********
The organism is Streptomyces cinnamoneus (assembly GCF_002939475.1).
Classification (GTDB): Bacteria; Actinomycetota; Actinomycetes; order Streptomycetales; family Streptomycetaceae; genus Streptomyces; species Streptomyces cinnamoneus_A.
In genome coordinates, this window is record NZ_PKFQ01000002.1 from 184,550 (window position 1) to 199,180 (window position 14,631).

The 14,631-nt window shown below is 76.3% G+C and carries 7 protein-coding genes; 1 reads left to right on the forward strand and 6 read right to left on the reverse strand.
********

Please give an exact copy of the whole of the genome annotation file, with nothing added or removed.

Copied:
The organism is Streptomyces cinnamoneus (assembly GCF_002939475.1).
Classification (GTDB): Bacteria; Actinomycetota; Actinomycetes; order Streptomycetales; family Streptomycetaceae; genus Streptomyces; species Streptomyces cinnamoneus_A.
In genome coordinates, this window is record NZ_PKFQ01000002.1 from 184,550 (window position 1) to 199,180 (window position 14,631).

The 14,631-nt window shown below is 76.3% G+C and carries 7 protein-coding genes; 1 reads left to right on the forward strand and 6 read right to left on the reverse strand.